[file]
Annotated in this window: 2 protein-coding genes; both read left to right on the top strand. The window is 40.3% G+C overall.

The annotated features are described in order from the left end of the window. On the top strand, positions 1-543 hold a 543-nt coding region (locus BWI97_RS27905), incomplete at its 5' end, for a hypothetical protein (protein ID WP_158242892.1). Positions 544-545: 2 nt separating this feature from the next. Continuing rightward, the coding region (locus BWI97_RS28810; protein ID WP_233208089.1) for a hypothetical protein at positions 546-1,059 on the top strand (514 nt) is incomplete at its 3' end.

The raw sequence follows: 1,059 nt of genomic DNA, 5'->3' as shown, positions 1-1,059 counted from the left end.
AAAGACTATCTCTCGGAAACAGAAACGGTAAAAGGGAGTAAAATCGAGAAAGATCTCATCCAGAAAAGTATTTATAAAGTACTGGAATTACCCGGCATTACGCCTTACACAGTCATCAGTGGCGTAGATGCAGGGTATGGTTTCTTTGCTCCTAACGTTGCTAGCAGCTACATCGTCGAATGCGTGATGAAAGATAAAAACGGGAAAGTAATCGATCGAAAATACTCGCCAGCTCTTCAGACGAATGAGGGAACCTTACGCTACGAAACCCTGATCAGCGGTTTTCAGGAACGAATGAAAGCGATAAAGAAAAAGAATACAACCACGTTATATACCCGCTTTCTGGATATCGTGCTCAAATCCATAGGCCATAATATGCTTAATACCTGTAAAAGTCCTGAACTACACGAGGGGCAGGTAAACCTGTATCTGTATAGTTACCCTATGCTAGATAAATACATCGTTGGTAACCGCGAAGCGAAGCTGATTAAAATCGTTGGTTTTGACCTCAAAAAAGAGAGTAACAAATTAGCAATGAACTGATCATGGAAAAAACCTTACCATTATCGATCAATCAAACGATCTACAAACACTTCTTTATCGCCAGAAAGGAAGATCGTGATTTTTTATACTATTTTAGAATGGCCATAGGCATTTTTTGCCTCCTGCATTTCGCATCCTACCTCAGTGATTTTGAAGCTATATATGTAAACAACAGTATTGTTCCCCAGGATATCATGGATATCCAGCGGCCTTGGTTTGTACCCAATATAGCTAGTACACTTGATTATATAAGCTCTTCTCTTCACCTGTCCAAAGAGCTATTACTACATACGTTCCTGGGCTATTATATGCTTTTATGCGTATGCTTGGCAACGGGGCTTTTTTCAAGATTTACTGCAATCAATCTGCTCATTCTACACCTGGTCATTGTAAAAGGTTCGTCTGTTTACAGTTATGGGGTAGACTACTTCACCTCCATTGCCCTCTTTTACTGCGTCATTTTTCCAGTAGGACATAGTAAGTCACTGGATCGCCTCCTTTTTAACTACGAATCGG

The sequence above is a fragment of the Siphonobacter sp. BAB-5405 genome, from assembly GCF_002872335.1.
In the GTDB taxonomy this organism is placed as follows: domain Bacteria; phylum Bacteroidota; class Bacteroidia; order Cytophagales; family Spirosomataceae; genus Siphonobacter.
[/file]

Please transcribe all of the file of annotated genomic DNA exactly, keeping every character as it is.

Annotated in this window: 2 protein-coding genes; both read left to right on the top strand. The window is 40.3% G+C overall.

The annotated features are described in order from the left end of the window. On the top strand, positions 1-543 hold a 543-nt coding region (locus BWI97_RS27905), incomplete at its 5' end, for a hypothetical protein (protein ID WP_158242892.1). Positions 544-545: 2 nt separating this feature from the next. Continuing rightward, the coding region (locus BWI97_RS28810; protein ID WP_233208089.1) for a hypothetical protein at positions 546-1,059 on the top strand (514 nt) is incomplete at its 3' end.

The raw sequence follows: 1,059 nt of genomic DNA, 5'->3' as shown, positions 1-1,059 counted from the left end.
AAAGACTATCTCTCGGAAACAGAAACGGTAAAAGGGAGTAAAATCGAGAAAGATCTCATCCAGAAAAGTATTTATAAAGTACTGGAATTACCCGGCATTACGCCTTACACAGTCATCAGTGGCGTAGATGCAGGGTATGGTTTCTTTGCTCCTAACGTTGCTAGCAGCTACATCGTCGAATGCGTGATGAAAGATAAAAACGGGAAAGTAATCGATCGAAAATACTCGCCAGCTCTTCAGACGAATGAGGGAACCTTACGCTACGAAACCCTGATCAGCGGTTTTCAGGAACGAATGAAAGCGATAAAGAAAAAGAATACAACCACGTTATATACCCGCTTTCTGGATATCGTGCTCAAATCCATAGGCCATAATATGCTTAATACCTGTAAAAGTCCTGAACTACACGAGGGGCAGGTAAACCTGTATCTGTATAGTTACCCTATGCTAGATAAATACATCGTTGGTAACCGCGAAGCGAAGCTGATTAAAATCGTTGGTTTTGACCTCAAAAAAGAGAGTAACAAATTAGCAATGAACTGATCATGGAAAAAACCTTACCATTATCGATCAATCAAACGATCTACAAACACTTCTTTATCGCCAGAAAGGAAGATCGTGATTTTTTATACTATTTTAGAATGGCCATAGGCATTTTTTGCCTCCTGCATTTCGCATCCTACCTCAGTGATTTTGAAGCTATATATGTAAACAACAGTATTGTTCCCCAGGATATCATGGATATCCAGCGGCCTTGGTTTGTACCCAATATAGCTAGTACACTTGATTATATAAGCTCTTCTCTTCACCTGTCCAAAGAGCTATTACTACATACGTTCCTGGGCTATTATATGCTTTTATGCGTATGCTTGGCAACGGGGCTTTTTTCAAGATTTACTGCAATCAATCTGCTCATTCTACACCTGGTCATTGTAAAAGGTTCGTCTGTTTACAGTTATGGGGTAGACTACTTCACCTCCATTGCCCTCTTTTACTGCGTCATTTTTCCAGTAGGACATAGTAAGTCACTGGATCGCCTCCTTTTTAACTACGAATCGG

The sequence above is a fragment of the Siphonobacter sp. BAB-5405 genome, from assembly GCF_002872335.1.
In the GTDB taxonomy this organism is placed as follows: domain Bacteria; phylum Bacteroidota; class Bacteroidia; order Cytophagales; family Spirosomataceae; genus Siphonobacter.